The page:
The legendary Liverpool football manager Bill Shankly once sagely remarked that football was not a matter of life and death … it was, he said, “much more important than that”.
Shankly was joking and his oft-quoted line has become a cliché, but the words ring painfully close to reality for one of Lengo’s most gifted football players, Solomon Makala.
At the age of 17 last year Solomon had to give up a brutally tough job as a manual labourer at a sugar mill, concerned the toll it was taking was literally killing him. He is now pinning his hopes on Lengo helping him fulfil his dreams as a professional footballer.
At first he was grateful to land the job at a mill 70kms away from Arusha in Moshi, where he stayed with his uncle. But it meant having to wake at six every morning, seven days a week, to walk the four kilometres from his uncle’s home to the mill, where he worked day and night, usually returning after midnight or as late as 2am, to start again four hours later.
Solomon is a qualified mechanic but the mill work was heavy, physical, dangerous labour: carrying pipes and other heavy loads, and welding. Safety precautions were few or non-existent. Water breaks were scarce in the often scorching heat. On the walk home at night it was mercifully cooler, but then wild animals posed a real and present danger in the dark.
Working like this every day for six months he was paid around US$1 per day (A$1.29) for his labour, with no overtime. Saturdays and Sundays were ‘half-days’, still rising at 6am and working into the afternoon.
“We had to work the hours we were told to because of a shortage of labour,” said Solomon, speaking back at his mother’s small, neat home in Ngaramtoni. “In the end I had to leave for my health. I had a constant, massive headache from dehydration. I thought I could die in an accident or from exhaustion. Even so, it was a very tough decision to leave.”
It was especially difficult for Solomon’s mum, Happiness, relieved her son was home and safe, but worried how she would provide for her family without his wages.
A single mother whose husband left when Solomon was small, Happiness, 52, has fought hard to raise four children on her own, instilling she says good manners and values so they can be of benefit to society. The older two, Margaret and Emanuel, live far away and are in work but earn too little to send anything back. The youngest, Grace, who is in school, and grandson, David, live with Happiness and now Solomon.
Happiness provides for them all by cooking food which she sells mainly to workers at a local garage for lunch, but it is a precarious living and there is little to go around. She admits to having huge expectations of Solomon, supporting his footballing ambitions despite initially’ “pushing him to drop football because you can’t make a living that way in Tanzania”.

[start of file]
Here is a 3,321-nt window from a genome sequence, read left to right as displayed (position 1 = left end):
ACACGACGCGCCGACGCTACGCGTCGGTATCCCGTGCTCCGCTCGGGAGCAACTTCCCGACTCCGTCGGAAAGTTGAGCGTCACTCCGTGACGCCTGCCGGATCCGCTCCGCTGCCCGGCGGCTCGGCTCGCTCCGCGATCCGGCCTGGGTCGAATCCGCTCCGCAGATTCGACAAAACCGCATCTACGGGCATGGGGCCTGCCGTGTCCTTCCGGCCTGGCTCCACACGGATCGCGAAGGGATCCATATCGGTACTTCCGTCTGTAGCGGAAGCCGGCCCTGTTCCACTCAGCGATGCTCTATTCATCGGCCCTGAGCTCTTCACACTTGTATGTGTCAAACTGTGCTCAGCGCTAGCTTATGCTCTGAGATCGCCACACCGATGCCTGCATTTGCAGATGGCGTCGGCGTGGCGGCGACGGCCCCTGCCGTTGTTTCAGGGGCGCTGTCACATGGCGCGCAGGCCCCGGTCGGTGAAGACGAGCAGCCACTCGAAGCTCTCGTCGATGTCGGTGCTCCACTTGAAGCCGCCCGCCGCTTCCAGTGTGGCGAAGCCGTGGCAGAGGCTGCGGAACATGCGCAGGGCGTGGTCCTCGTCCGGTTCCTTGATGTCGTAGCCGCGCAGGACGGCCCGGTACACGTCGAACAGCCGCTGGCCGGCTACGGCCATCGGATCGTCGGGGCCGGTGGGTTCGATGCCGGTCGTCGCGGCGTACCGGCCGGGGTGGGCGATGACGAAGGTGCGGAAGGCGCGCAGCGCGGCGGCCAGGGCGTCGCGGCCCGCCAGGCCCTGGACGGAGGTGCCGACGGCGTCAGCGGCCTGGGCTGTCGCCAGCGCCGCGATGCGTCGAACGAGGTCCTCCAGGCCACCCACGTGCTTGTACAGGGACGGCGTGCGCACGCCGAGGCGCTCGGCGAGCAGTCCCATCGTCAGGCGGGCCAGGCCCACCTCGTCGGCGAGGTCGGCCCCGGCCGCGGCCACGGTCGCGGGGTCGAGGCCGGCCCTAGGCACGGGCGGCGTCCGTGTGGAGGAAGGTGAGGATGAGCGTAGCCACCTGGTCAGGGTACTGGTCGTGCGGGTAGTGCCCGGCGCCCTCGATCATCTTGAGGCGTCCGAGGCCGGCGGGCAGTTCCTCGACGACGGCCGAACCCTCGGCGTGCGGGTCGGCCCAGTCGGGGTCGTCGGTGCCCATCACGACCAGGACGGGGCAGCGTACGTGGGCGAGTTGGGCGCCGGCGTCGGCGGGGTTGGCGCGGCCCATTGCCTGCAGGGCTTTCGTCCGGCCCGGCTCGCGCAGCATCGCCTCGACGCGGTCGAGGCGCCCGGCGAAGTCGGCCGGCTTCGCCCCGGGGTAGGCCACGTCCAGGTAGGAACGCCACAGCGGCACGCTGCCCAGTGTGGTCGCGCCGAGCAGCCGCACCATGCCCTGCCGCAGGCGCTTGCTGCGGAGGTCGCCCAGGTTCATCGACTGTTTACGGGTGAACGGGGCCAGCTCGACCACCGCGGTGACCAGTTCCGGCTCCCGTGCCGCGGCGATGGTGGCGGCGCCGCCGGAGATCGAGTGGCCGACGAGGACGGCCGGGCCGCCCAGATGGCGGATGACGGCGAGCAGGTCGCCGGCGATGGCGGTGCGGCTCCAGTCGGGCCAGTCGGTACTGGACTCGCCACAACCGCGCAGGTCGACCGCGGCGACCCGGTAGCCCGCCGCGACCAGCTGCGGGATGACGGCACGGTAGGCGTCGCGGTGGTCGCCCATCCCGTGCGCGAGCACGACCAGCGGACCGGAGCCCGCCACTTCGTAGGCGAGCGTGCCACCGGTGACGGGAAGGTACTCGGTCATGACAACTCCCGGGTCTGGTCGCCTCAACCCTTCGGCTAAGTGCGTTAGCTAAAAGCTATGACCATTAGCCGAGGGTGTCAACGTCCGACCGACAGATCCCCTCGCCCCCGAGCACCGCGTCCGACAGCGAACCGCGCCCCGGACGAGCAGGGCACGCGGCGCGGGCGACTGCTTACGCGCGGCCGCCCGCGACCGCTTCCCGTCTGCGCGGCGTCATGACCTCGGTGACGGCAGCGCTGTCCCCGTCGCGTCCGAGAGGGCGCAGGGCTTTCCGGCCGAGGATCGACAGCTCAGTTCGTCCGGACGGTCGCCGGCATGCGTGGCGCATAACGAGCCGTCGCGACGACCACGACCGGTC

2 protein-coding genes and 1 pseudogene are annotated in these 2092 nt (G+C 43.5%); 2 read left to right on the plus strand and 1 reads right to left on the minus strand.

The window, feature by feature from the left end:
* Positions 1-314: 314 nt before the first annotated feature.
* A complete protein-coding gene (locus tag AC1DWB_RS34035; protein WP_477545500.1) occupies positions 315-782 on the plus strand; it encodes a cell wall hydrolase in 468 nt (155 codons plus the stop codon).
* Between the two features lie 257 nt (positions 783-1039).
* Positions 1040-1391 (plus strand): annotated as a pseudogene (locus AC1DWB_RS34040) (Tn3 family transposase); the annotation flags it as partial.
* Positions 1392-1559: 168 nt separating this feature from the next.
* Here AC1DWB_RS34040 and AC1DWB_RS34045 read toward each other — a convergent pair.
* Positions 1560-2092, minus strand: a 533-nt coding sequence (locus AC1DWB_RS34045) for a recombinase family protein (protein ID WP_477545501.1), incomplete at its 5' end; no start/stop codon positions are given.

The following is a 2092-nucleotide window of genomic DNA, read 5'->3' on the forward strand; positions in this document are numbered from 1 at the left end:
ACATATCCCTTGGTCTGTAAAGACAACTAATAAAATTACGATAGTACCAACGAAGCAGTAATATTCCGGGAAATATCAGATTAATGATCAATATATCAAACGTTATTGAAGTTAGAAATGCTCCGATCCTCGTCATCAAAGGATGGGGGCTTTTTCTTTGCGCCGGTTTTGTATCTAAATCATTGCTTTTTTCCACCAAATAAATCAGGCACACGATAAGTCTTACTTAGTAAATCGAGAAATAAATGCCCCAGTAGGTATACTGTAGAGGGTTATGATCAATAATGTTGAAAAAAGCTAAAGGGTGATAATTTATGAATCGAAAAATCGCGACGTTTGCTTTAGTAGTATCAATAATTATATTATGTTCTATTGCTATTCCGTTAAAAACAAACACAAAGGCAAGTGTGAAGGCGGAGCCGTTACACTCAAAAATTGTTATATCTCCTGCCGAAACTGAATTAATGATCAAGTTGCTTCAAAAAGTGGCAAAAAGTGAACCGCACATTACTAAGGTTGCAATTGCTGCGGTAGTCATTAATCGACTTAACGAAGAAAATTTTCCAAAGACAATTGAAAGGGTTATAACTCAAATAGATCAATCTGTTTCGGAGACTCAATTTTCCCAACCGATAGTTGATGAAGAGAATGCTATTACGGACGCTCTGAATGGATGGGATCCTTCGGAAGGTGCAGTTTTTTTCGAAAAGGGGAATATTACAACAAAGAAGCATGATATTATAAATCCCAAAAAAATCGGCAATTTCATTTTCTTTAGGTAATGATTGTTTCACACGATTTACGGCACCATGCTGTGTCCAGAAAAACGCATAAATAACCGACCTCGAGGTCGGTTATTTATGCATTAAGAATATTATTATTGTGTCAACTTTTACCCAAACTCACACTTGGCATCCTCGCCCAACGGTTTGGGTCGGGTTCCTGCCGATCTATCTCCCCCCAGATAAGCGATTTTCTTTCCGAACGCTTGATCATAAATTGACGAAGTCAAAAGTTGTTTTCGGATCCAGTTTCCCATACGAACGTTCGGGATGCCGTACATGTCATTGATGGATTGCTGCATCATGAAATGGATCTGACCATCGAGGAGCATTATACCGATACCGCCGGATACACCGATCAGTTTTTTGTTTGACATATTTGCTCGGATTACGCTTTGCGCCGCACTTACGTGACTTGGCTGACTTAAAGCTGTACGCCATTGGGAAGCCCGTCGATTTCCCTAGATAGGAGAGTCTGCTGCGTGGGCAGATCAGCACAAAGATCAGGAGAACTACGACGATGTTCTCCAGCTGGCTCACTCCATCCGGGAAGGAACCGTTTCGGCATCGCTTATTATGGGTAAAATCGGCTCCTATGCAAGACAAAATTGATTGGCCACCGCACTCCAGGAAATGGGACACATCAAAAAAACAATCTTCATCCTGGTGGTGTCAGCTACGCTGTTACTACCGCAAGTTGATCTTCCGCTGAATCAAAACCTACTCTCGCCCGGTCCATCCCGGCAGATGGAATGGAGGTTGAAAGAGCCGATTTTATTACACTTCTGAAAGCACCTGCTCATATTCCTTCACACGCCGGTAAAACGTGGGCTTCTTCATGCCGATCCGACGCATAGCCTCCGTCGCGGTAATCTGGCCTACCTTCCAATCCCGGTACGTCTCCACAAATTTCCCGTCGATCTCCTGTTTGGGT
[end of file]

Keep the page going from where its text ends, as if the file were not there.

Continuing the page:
They both know football has always been his gift and his passion. “I realised early on he was blessed with talent,” she says. “But I was stressed because he didn’t want to do anything else!”
Solomon, now 18 and a fast, tenacious and technically sound central defender, tells how as a small child he learned to play football in primary school using a ball made from plastic bags. By age 8 he was talent spotted to play in a local team of Under 13s almost twice his age – and twice his size. Two years later, aged just 10 and still in primary school, he was playing right full-back for his school’s secondary level Under 16s, and has since moved on to play a high level of county and representative football.
Lengo founder and head coach Emanuel Saakai has high hopes for Solomon and in turn both Solomon and his mum place a lot of faith in the coach. “He convinced me to let Solomon play,” said Happiness. “That one day he will be successful through football.”
Solomon says simply: “I trust in playing football because I believe in the ‘teacher’ [Emanuel]. With Lengo, when the time comes, you can approach professional clubs for trials. You have a chance.”
While he now trains daily, coaches and plays, Solomon looks for work and helps people in the community who need exercise and therapy, sometimes straining finances further by borrowing money to feed them. “He has a good heart,” says his mum.
He knows how elusive the dream of a career in football can be, even for the most lavishly gifted, and knows he needs a ‘plan B’ career to help his family. He continues to look for work as a qualified mechanic, or as a driver, and would love to one day earn enough to open his own small repair shop.
For, as Shankly, who at 15 was a Depression-era Ayrshire coal miner and tasted unemployment when the local pit closed, said sombrely in another of his most famous remarks when asked about the pressures of trying to win football trophies: “Pressure is working down the pit. Pressure is having no work at all.”
By Dominic Biggs
Tanzania as a country is in a period of economic reform, but jobs are virtually non-existent, especially outside the major cities. In Arusha, even the competition to carry shoppers’ bags from the market for a few coins is intense. The community tends to look out for its people, so that even orphans get a space on the floor of a crowded room in a basic hut, but without income, even one basic meal a day is not a given.
Help us support Solomon in his quest to find employment as a qualified mechanic by donating to Lengo today. We partner with local companies to help our players secure employment and through donations we aim to pay our coaches a regular salary so they can support themselves and their families.